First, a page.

Young musicians cling to Cajun, zydeco traditions
NEW ORLEANS (AP) — Singer John Mayer sang his hits after local-born bluesman Dr. John performed hometown favorites such as "Iko Iko" on Friday to close out the sun-drenched first day of the 2013 New Orleans Jazz and Heritage Festival.
They were among the final performers on a day heavy on Louisiana-influenced music, such as T'Monde, a band of 20-somethings that kicked off the festival with century-old, fiddle-heavy Cajun tunes.
"Je vais faire accoire, que tu m'aimes toujours," sang Drew Simon (pronounced SEE-mon), while playing the accordion to lyrics from an old Cajun song that loosely translated means "I'm going to make believe that you still love me."
T'Monde (pronounced TEE-mone), in Cajun French can mean "little world" or "little people." The group based in Lafayette, La., opened one of the festival's 12 stages Friday under sunny skies, 70-degree temperatures and a gentle breeze.
Jazz Fest spans two weekends. It continues through Sunday and then resumes May 2-5.
A strong police presence was evident as the festival opened less than two weeks after the Boston Marathon bomb explosions. Police on foot and in electric carts were out in force and veteran Jazz Fest patrons said bags were checked more thoroughly.
The Cajun band T'Monde performs on the Fais Do Do stage during the New Orleans Jazz and Heritage Festival in New Orleans, Friday, April 26, 2013. From left are band members Kelli Jones-Savoy playing fiddle, Drew Simon on the accordion, and Megan Brown on guitar. (AP Photo/Doug Parker)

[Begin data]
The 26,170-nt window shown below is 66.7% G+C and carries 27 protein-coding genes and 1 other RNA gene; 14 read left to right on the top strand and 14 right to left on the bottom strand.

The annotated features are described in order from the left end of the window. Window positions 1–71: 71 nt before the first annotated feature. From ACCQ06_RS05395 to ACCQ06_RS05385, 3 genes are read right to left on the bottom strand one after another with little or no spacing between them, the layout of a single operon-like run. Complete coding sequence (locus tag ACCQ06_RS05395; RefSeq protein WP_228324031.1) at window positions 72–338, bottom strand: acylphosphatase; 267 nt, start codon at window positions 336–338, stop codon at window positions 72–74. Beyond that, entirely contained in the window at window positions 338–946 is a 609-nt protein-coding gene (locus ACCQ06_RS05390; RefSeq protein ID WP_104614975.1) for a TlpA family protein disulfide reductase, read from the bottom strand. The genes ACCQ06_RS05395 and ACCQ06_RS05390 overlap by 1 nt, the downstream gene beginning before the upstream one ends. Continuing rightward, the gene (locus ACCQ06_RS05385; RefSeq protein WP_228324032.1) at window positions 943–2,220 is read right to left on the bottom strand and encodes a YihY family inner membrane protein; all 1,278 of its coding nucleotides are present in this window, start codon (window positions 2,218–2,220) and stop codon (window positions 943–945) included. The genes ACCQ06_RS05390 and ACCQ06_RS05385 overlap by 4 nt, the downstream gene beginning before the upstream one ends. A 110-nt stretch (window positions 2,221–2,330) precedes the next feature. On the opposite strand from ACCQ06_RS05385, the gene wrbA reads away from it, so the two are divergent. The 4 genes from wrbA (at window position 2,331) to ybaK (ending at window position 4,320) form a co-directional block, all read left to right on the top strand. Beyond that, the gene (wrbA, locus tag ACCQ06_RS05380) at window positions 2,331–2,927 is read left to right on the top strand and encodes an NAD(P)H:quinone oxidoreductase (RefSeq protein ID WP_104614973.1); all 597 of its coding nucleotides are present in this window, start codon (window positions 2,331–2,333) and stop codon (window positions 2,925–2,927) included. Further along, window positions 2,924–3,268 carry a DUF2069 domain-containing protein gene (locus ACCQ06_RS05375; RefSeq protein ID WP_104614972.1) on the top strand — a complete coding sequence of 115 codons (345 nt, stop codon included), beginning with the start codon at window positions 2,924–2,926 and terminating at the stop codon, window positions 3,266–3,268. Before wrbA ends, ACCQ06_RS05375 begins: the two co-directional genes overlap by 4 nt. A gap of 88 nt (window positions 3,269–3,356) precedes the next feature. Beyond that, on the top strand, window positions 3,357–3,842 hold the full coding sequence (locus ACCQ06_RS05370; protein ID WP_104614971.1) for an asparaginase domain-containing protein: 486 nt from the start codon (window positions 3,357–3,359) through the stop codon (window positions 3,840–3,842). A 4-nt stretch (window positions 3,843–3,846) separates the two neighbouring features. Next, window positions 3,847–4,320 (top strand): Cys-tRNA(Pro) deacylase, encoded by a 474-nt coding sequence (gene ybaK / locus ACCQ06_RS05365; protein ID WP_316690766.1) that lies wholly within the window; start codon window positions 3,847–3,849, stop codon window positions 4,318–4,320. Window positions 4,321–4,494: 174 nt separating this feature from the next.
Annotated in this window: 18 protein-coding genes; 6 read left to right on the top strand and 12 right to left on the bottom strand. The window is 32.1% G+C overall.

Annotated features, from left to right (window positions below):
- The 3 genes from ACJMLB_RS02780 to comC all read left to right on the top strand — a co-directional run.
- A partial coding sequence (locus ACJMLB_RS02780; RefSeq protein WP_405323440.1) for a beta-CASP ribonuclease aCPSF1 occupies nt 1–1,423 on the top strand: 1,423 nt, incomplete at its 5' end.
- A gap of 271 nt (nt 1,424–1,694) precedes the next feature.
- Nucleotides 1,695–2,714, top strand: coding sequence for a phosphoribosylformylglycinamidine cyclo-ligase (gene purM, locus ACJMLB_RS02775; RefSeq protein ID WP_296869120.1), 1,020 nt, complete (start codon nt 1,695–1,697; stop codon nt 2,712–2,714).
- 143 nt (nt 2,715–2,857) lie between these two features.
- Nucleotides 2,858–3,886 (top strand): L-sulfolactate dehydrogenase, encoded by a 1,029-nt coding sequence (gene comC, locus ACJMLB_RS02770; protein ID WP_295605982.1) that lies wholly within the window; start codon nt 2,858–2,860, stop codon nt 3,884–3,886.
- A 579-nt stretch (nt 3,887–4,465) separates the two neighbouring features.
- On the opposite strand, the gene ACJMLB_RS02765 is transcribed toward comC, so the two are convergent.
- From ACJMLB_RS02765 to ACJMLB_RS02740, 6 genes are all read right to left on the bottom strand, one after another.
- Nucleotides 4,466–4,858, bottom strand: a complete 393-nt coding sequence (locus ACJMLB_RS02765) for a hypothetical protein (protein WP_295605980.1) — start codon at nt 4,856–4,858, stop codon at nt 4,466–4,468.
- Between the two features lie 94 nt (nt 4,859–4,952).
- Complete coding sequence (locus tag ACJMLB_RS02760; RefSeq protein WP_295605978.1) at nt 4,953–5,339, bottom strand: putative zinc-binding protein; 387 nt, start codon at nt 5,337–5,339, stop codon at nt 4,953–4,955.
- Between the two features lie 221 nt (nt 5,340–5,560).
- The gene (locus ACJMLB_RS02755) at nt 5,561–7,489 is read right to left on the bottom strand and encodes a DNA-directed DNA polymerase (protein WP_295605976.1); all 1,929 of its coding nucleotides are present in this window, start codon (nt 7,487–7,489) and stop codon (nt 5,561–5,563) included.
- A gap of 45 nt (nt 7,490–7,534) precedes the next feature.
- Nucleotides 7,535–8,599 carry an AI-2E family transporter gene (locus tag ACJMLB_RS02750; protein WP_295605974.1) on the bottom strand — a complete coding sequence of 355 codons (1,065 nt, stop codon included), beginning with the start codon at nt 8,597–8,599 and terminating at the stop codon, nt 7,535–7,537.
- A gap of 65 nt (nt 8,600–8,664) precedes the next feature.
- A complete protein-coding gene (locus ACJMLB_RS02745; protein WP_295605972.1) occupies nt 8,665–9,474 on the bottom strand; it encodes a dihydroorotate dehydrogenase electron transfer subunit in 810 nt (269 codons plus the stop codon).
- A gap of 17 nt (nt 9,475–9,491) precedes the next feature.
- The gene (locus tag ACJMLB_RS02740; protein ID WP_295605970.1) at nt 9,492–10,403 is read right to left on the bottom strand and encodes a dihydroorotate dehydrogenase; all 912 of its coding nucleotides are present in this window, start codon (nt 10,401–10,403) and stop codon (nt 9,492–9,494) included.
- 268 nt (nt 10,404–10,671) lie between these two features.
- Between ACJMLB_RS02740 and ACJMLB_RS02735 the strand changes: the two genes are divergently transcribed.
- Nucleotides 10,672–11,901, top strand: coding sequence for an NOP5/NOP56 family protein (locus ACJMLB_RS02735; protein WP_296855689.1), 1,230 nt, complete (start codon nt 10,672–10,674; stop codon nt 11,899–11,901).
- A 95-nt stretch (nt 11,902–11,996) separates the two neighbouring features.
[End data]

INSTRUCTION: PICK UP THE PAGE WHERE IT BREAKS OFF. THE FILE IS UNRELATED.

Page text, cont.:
Couples danced in the grass as T'Monde played on the Fais Do-Do (FAY-doh-doh) stage, where Cajun and zydeco music would be performed throughout the festival.
Simon, who at 29 is the eldest of the T'Monde trio, said he studied old recordings of Cajun music dating back to the early 1900s. The music was common at Cajun parties known as a "fais do do," where couples would two-step to music played with just a handful of instruments, usually a fiddle or guitar and an accordion.
Jazz Fest producer Quint Davis said Cajun and zydeco music are as important to the festival as jazz.
"There are certain aspects of culture that only exist here," Davis said. "We're the birthright of jazz, everybody knows that, second-line music, the Mardi Gras Indians go along with that. The other wonderful culture in southwest Louisiana is the French-speaking people that are Cajun and zydeco in terms of music."
Davis said about 25 Cajun bands and 25 zydeco bands will perform at this year's festival.
"The younger generations are really keen on the music and keeping it alive, so there's traditional Cajun music, which is dance hall music, and then there's zydeco, which is like French rock 'n' roll," Davis said.